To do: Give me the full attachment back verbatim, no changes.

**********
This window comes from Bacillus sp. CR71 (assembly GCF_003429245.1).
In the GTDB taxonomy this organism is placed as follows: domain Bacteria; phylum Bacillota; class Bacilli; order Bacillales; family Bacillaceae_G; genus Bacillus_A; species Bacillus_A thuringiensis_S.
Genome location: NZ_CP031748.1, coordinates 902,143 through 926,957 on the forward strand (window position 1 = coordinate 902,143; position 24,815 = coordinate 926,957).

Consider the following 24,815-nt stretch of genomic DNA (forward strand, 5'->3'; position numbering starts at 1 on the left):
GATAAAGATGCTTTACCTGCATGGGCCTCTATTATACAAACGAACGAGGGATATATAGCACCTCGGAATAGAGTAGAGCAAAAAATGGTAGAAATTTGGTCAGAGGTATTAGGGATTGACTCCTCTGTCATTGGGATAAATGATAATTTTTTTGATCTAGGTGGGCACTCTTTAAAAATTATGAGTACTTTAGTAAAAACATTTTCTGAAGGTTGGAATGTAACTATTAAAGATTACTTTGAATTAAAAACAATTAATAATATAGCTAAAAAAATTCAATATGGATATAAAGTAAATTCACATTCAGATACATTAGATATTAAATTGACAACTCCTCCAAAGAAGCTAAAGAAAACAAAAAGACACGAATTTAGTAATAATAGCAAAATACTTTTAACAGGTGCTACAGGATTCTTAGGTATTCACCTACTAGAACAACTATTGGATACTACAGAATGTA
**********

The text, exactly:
This window comes from Bacillus sp. CR71 (assembly GCF_003429245.1).
In the GTDB taxonomy this organism is placed as follows: domain Bacteria; phylum Bacillota; class Bacilli; order Bacillales; family Bacillaceae_G; genus Bacillus_A; species Bacillus_A thuringiensis_S.
Genome location: NZ_CP031748.1, coordinates 902,143 through 926,957 on the forward strand (window position 1 = coordinate 902,143; position 24,815 = coordinate 926,957).

Consider the following 24,815-nt stretch of genomic DNA (forward strand, 5'->3'; position numbering starts at 1 on the left):
GATAAAGATGCTTTACCTGCATGGGCCTCTATTATACAAACGAACGAGGGATATATAGCACCTCGGAATAGAGTAGAGCAAAAAATGGTAGAAATTTGGTCAGAGGTATTAGGGATTGACTCCTCTGTCATTGGGATAAATGATAATTTTTTTGATCTAGGTGGGCACTCTTTAAAAATTATGAGTACTTTAGTAAAAACATTTTCTGAAGGTTGGAATGTAACTATTAAAGATTACTTTGAATTAAAAACAATTAATAATATAGCTAAAAAAATTCAATATGGATATAAAGTAAATTCACATTCAGATACATTAGATATTAAATTGACAACTCCTCCAAAGAAGCTAAAGAAAACAAAAAGACACGAATTTAGTAATAATAGCAAAATACTTTTAACAGGTGCTACAGGATTCTTAGGTATTCACCTACTAGAACAACTATTGGATACTACAGAATGTA